Back-scattered electron images of PC231 showing typical textures of the experimental phases. a Whole capsule image shows large glassy regions for XANES analysis, large opx surrounded by glass, and smaller olivines and pyroxenes at the bottom. b View showing typical opx and spinel crystal sizes and textures and crystallized quenched melt texture nucleating on equilibrium opx and spinel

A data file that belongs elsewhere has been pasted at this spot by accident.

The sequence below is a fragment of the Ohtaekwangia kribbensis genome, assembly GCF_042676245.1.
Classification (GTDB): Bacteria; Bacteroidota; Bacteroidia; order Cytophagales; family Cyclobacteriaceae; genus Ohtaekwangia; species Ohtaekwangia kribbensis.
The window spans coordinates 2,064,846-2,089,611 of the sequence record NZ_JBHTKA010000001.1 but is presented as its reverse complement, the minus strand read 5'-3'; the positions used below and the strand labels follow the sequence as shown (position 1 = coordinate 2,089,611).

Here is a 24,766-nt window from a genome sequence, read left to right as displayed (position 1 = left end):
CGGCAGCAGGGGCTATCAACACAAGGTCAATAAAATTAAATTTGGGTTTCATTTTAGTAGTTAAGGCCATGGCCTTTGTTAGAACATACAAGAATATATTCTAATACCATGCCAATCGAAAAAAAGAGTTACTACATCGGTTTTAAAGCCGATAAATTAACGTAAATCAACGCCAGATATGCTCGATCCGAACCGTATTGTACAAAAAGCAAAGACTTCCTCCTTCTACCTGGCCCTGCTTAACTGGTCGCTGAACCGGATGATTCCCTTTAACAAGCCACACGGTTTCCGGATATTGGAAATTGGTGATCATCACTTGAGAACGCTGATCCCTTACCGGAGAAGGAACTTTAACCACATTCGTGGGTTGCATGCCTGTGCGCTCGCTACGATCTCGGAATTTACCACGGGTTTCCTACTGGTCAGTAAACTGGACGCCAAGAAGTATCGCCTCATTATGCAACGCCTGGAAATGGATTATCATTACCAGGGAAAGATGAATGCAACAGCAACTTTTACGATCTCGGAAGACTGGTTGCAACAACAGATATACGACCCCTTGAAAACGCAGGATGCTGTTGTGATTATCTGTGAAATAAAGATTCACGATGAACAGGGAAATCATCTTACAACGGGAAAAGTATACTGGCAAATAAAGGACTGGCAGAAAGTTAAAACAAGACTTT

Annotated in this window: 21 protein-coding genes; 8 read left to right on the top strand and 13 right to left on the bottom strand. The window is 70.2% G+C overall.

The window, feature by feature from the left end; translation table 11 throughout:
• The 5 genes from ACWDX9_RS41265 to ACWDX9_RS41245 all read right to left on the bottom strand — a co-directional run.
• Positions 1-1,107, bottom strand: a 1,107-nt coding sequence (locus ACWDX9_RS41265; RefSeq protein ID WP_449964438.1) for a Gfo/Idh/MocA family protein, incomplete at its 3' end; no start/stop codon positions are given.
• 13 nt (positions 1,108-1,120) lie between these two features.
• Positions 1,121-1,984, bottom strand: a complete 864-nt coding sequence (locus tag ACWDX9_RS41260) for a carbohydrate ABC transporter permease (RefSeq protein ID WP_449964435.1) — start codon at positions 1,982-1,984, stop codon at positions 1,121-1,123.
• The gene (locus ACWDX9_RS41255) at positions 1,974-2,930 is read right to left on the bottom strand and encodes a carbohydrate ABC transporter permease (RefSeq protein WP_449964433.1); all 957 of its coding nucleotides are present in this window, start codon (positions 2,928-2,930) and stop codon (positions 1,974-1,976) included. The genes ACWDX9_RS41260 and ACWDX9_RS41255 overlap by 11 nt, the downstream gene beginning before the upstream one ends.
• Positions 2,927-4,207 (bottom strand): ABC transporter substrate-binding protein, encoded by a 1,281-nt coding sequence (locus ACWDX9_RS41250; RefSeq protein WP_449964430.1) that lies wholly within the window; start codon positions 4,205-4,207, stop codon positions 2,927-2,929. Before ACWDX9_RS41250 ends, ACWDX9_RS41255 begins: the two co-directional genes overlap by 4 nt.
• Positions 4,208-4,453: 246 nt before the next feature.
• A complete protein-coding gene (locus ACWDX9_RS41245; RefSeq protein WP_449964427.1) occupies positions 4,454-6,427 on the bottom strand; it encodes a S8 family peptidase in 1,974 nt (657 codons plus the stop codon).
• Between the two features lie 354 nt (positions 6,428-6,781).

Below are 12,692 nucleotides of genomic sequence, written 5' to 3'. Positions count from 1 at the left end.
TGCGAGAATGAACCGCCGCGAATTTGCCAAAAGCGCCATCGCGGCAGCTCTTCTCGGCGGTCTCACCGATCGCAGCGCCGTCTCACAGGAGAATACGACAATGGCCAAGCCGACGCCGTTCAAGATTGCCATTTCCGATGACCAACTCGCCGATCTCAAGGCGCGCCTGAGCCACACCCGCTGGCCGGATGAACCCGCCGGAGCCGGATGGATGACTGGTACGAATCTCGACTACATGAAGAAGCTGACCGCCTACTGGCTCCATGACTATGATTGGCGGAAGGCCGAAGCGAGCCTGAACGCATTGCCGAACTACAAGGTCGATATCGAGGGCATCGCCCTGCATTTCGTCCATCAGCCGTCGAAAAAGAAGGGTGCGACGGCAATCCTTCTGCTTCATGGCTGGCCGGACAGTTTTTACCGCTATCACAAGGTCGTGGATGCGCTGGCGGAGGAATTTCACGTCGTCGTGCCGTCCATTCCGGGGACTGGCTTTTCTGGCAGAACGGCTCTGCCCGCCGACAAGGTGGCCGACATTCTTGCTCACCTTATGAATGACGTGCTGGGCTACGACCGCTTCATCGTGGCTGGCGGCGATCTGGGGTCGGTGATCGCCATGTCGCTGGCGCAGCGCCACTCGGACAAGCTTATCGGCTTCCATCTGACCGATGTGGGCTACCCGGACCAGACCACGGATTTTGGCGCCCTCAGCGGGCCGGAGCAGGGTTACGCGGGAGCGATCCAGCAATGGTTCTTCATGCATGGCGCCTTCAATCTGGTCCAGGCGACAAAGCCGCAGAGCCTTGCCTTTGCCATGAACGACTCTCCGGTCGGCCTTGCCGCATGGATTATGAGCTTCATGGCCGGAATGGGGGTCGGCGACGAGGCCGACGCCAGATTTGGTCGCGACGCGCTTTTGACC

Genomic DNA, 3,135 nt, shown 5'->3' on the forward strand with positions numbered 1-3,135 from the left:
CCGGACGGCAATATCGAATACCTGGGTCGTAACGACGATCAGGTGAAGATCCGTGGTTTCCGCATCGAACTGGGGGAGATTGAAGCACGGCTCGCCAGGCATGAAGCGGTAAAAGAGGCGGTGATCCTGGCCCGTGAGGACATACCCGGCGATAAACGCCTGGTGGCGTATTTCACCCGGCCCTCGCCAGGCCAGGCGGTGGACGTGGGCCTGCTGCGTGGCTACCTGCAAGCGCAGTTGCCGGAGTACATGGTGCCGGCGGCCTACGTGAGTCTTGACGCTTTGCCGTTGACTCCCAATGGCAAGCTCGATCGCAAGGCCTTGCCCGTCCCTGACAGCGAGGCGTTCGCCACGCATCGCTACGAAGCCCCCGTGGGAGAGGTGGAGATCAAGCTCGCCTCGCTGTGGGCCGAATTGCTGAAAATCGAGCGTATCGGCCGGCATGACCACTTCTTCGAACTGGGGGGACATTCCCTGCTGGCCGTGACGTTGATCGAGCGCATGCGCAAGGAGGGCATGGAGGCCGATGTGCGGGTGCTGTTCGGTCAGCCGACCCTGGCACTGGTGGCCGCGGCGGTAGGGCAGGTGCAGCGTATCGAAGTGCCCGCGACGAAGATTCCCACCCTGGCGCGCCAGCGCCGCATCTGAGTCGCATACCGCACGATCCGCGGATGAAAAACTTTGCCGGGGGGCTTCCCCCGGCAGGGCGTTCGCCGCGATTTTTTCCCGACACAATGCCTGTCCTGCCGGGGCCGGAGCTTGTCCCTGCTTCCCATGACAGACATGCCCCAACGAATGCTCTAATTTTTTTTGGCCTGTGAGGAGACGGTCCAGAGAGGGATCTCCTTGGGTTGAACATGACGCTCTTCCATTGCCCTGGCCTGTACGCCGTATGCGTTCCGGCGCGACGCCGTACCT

Mass balance indicates that experiments lost 5.7–49.2% of their total Fe to the capsule, though the majority lost less than 25% (Table 1 and Supplementary Table S6). Fe exchange with the capsule is probably unavoidable with this experimental design, and although we did not observe it, Fe-gain should be possible too. To meet some experimental objectives, Fe-loss must be strictly avoided (Grove 1981). In our case, Fe-loss did not compromise our experimental objectives, but did lead to adjustments to our experimental plan. Fe-loss led to an increase in bulk Si/(Mg + Fe2+), which can cause the melt to become too silica rich to remain saturated in olivine. We did observe this phenomenon, and several of the experiments that lost a large fraction of their starting Fe did not stabilize olivine (Table 1). Starting compositions for experiments performed later in the series were informed by phase compositions of the earlier experiments, which allowed us to better predict the compositions of equilibrium phase assemblages at higher fO2. Diminished Fe-loss and consistent saturation in a four-phase solid residue in the higher numbered experiments (Table 1) are evidence that our ability to make these predictions improved. We considered whether Fe-loss could have led to disequilibrium between the experimental phases. Because the environment external to the capsule is Fe-poor, there is a sink that will continue to draw Fe out of the capsule over the entire course of the experiment and true equilibrium will never be reached (more information about the compositional profiles through the alloy capsules is given in the Supplement, in Supplementary Figure S1, and the compositions of the capsule interiors are given in Supplementary Table S7). But if the loss of Fe from the silicate to the capsule is slow compared to the time required for the silicate and oxide phases to reequilibrate, then equilibrium can be approached and Fe2O3 partition coefficients will still be equal to equilibrium values. Below we demonstrate that our experiments, including those with high degrees of Fe-loss, have approached redox and Fe equilibrium.